After the children were adjudicated to be within the meaning of § 43-247(3)(a), the juvenile court held hearings in December 2011 and June 2012 to review the status of the case. At these hearings, the juvenile court ordered Latosha to participate in a rehabilitation plan designed to reunify her with her children. Specifically, the juvenile court ordered Latosha to submit to a psychiatric and a psychological evaluation; to participate in individual therapy and follow the recommendations of her mental health care providers; to participate in family support services; to investigate her eligibility for community resources; and to submit to random drug testing. In addition, Latosha was given the opportunity to have regular visitation with her children.

On August 14, 2012, the State filed a motion for termination of Latosha's parental rights to all five of her children. In the motion, the State alleged that termination was warranted pursuant to § 43-292(2), because Latosha had substantially and continuously or repeatedly neglected and refused to give her children necessary parental care and protection, and § 43-292(6), because reasonable efforts to preserve and reunify the family failed to correct the conditions that led to the determination that the children were within the meaning of § 43-247(3)(a). In addition, the State alleged that termination of Latosha's parental rights was in the children's best interests.

In January 2013, a hearing was held on the State's motion for termination of parental rights. While we have reviewed the evidence presented at the hearing in its entirety, we do not set forth the specifics of the testimony and exhibits here. Instead, we will set forth more specific facts as presented at the hearing as necessary in our analysis below. We do note that Latosha did not attend the termination hearing. The transcript of the proceedings indicates that neither the Department workers nor Latosha's attorney knew Latosha's whereabouts or how to contact her. The State did publish notice of the termination hearing in an effort to make Latosha aware of the proceedings.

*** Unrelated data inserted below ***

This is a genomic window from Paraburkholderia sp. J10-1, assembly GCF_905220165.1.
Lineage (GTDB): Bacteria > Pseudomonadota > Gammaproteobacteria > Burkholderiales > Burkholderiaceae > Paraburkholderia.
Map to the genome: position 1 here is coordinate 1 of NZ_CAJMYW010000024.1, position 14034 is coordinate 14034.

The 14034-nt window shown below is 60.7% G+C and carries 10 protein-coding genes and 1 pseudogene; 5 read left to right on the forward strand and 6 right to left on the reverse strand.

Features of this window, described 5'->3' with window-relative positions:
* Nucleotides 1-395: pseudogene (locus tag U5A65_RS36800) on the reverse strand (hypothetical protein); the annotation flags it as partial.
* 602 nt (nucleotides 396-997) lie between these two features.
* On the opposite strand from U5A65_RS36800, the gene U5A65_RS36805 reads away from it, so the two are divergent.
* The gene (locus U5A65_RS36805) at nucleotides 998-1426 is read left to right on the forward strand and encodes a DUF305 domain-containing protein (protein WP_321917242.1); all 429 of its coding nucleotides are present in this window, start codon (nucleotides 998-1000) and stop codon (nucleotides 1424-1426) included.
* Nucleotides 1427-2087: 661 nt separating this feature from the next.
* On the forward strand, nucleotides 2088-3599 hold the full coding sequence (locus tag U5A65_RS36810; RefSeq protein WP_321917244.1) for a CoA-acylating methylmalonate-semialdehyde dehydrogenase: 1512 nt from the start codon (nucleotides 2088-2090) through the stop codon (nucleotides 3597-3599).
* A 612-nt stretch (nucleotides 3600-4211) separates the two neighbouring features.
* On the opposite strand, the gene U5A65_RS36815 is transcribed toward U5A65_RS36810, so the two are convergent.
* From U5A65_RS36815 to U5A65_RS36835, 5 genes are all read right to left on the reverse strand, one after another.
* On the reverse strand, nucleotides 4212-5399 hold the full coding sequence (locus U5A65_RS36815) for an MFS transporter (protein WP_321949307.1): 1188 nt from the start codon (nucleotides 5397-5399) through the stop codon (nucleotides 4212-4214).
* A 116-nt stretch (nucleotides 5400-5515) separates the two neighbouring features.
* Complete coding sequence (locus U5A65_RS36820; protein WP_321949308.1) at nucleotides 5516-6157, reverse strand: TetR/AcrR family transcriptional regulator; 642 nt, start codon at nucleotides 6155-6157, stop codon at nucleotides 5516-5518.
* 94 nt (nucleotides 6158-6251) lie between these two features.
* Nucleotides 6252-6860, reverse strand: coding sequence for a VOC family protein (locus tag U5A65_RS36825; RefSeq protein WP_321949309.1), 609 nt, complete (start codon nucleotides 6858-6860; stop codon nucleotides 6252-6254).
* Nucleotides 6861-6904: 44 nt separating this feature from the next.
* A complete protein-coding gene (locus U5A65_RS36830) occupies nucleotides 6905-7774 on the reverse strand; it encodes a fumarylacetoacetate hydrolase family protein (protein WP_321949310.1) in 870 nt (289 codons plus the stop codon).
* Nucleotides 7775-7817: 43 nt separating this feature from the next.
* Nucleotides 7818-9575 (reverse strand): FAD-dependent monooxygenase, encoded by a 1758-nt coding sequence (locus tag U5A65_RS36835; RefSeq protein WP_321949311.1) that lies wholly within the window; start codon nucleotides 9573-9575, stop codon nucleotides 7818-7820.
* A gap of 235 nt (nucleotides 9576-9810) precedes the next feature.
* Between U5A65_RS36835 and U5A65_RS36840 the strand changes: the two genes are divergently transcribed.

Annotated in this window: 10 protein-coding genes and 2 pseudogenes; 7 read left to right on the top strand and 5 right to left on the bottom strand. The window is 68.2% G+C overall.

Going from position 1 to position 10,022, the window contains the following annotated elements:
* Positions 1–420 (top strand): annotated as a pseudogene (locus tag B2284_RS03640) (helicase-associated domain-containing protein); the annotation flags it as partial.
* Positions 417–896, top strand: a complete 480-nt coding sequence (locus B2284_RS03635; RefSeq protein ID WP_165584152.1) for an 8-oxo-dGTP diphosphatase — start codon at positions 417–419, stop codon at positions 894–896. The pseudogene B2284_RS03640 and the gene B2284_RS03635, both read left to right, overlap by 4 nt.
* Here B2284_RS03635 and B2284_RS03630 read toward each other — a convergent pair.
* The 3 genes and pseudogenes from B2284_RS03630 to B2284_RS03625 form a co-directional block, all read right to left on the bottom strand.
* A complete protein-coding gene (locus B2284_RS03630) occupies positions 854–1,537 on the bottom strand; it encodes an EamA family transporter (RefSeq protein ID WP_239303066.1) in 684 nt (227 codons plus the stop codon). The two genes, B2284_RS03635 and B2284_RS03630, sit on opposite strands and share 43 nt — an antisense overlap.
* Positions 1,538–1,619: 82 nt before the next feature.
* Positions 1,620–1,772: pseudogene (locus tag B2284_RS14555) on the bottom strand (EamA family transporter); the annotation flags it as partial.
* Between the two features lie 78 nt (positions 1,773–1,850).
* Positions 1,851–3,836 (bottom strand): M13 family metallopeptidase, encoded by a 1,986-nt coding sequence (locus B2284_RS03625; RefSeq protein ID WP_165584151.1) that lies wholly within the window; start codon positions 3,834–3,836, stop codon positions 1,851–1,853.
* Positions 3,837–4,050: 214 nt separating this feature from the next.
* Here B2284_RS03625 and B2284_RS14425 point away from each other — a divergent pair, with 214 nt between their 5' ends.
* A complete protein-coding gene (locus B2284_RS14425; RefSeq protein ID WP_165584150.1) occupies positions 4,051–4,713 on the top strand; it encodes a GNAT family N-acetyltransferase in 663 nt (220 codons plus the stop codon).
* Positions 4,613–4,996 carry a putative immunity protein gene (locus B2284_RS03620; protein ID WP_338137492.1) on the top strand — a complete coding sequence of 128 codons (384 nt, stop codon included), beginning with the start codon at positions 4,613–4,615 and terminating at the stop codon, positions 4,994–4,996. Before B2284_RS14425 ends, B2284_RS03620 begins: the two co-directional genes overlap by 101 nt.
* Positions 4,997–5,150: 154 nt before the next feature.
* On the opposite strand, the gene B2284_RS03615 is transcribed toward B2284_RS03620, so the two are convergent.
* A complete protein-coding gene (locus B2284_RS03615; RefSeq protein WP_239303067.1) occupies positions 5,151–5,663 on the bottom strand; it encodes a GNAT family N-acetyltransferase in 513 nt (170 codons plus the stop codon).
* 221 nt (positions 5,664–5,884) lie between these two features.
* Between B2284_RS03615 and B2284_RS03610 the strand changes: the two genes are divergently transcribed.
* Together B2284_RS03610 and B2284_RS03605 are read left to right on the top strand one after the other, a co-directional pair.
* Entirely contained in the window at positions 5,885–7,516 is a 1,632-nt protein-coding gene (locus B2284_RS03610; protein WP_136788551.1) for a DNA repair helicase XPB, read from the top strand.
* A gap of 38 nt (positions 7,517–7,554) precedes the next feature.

After the termination hearing, the juvenile court entered an order finding that the State proved by clear and convincing evidence that grounds for termination of Latosha's parental rights existed under § 43-292(2) and (6) and that termination of her parental rights was in the children's best interests. The court then ordered that Latosha's parental rights to Hayden, Krystopher, Krysteena, Mariannah, and Fabienne be terminated.

Latosha appeals from the juvenile court's order.

III. ASSIGNMENTS OF ERROR

On appeal, Latosha challenges the juvenile court's finding that her parental rights should be terminated pursuant to § 43-292(2) and (6) and the court's finding that termination of her parental rights is in the children's best interests.

IV. ANALYSIS

1. Standard of Review

Juvenile cases are reviewed de novo on the record, and an appellate court is required to reach a conclusion independent of the juvenile court's findings. In re Interest of Jagger L., 270 Neb. 828, 708 N.W.2d 802 (2006). When the evidence is in conflict, however, an appellate court may give weight to the fact that the lower court observed the witnesses and accepted one version of the facts over the other. Id.

For a juvenile court to terminate parental rights under § 43-292, it must find that one or more of the statutory grounds listed in this section have been satisfied and that termination is in the child's best interests. See In re Interest of Jagger L., supra. The State must prove these facts by clear and convincing evidence. Id. Clear and convincing evidence is that amount of evidence which produces in the trier of fact a firm belief or conviction about the existence of the fact to be proven. Id.

2. Statutory Grounds

Latosha assigns as error the juvenile court's finding that the State presented clear and convincing evidence to prove the statutory grounds for termination of her parental rights. Specifically, she challenges the juvenile court's determination that termination of her parental rights was warranted pursuant to § 43-292(2) and (6). Upon our de novo review of the record, we find that the State presented clear and convincing evidence to prove that termination was warranted pursuant to § 43-292(6). As such, we need not specifically address the juvenile court's determination as to § 43-292(2).

Section 43-292(6) provides that a court may terminate parental rights when, "[f]ollowing a determination that the juvenile is one as described in [§ 43-247(3)(a)], reasonable efforts to preserve and reunify the family . . . have failed to correct the conditions leading to the determination."